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By Annabelle Short on 01/22/2018

14 Sewing Room Must Haves

14 Sewing Room Must Haves

When you're surfing through Pinterest or paging your favorite crafting magazines, it's easy to get a little envious of all the gorgeous, pristine crafting rooms that seem to fill them both. Of course, most of those photos are staged, but even that knowledge doesn't always help when you feel like your space doesn't measure up. We'd all love to have a space to work that's both beautiful and functional. Thankfully, you don't have to completely remodel your house just to get the perfect sewing room. A few small improvements might be all you need to take your space to the next level. Not sure where to start? Check out these must-have features of the perfect sewing room!

1. Excellent Lighting

Diffuse natural light is ideal for sewing and crafting. While strong sunlight can bleach colors and damage fabrics and a too-dim space is hard on your eyes, a soft overall glow is just right. Use task lighting for close-up work, and try to avoid harsh directional light that can cause unappealing shadows.

2. Storage Solutions

The storage of haberdashery items is crucial for an organized and efficient sewing experience. By keeping your buttons, threads, needles, ribbons, or personalized woven labels neatly stored and accessible, you can save time and maximize your creativity. Invest in transparent storage boxes or drawers to organize your haberdashery items clearly and find them at a glance. Use small containers or labels to separate different types of buttons or threads, making them easier to locate. A well-organized storage area for haberdashery items can not only enhance your sewing experience but also make your projects smoother and more enjoyable.

As nearly any sewist what their biggest sewing room challenge is, and nearly all of them will probably say "controlling my fabric stash!" There's no magic bullet solution for turning all that fabric into a neatly organized, easily accessible resource, but depending on your space and preferences, there are excellent options.

  • Filing Your Fabric - A popular way to get small pieces of fabric out of the way is by using hanging files to hold neatly pressed and folded fabrics. You can store them in a filing cabinet, or even in plastic or cardboard filing boxes. Advanced Sewing Techniques You need to Know has a tutorial on getting started.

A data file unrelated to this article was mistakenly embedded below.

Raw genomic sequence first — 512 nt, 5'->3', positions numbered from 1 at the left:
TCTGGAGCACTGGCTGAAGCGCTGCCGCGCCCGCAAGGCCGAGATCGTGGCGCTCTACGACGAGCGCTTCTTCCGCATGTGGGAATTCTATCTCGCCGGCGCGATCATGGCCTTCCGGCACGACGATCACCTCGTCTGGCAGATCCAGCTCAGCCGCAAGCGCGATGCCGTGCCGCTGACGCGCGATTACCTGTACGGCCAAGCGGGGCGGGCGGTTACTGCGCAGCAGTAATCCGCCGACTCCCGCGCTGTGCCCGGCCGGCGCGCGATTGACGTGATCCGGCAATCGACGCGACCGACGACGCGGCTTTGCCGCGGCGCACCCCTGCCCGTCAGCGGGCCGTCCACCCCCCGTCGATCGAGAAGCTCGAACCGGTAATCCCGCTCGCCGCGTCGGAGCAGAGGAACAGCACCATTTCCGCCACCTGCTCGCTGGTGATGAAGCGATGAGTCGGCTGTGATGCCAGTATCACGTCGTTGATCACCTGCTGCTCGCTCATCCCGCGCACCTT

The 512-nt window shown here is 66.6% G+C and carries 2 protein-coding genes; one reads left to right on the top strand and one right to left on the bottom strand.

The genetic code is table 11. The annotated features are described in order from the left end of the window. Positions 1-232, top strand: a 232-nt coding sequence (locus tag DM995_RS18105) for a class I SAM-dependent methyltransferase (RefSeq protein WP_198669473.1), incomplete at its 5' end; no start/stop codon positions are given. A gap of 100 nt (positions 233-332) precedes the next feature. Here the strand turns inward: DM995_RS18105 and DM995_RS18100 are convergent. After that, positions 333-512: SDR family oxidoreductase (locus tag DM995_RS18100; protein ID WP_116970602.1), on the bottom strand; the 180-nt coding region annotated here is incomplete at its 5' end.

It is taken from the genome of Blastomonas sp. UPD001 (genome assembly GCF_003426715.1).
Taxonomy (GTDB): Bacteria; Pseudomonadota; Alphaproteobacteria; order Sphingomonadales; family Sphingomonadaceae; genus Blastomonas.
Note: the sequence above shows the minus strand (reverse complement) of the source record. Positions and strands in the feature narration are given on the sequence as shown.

• Upcycling Fabcic - To store upcycled fabrics, it's important to keep them in a clean, dry, and well-ventilated area to prevent mold, mildew, or odors. Fold larger pieces neatly and store them in labeled containers or bins to keep them organized and easily accessible. For smaller scraps or remnants, consider using clear storage bags or containers to easily identify the contents. Keep similar fabrics together to streamline your creative process when selecting materials for future projects. Additionally, periodically check stored fabrics for any signs of damage or deterioration and address any issues promptly to preserve their quality. 
    Read more about upcycling ideas.
  • Open Shelf Technique - If you don't have the floor space for filing cabinets or boxes, try folding your fabrics and keeping them in easy view on open shelves. This keeps them off the ground and out of bins, ready for the moment you need them. Shelving does offer less protection from dust and light, however, so very delicate or expensive fabrics should be stored elsewhere.
  • Customizable Storage "Closets" - There are so many wonderful options for modular storage today, ranging from shelves with pull-out basket "drawers" to stackable transparent bins. The best part about these home storage solutions is that you can add what you need when you need it, whether it's a garment rack for hanging lengths of fabric from clip hangers or shallow drawers for stashing scraps. Check out the closet organization section at your local home improvement store for more ideas.

3. Cutting Table

A sturdy, sizeable cutting table is an absolute must! Trying to cut fabric on the floor is hard on your back and risks damaging the fabric, while clearing off the kitchen table just to cut something out is a hassle. If you don't have room for a permanent full-sized cutting table, check out this fun DIY Drop Down Table that folds out of the way when you don't need it.

4. Sewing Machine

Technically, this one's not strictly a necessity, but since most sewists today aren't working purely by hand, it's safe to assume your sewing room will probably include at least one sewing machine. But what kind of machine should you use? The answer will vary wildly depending on the kind of work you plan on doing. Long-arm machines are great for quilters, while those who do embroidered embellishments will probably prize a machine that can handle computerized embroidery patterns. For basic sewing, though, you'll want a machine that can, at the very least, do a straight and a zig-zag stitch with variable lengths and widths. From there, the sky's the limit, depending on your preferences, and of course, your budget!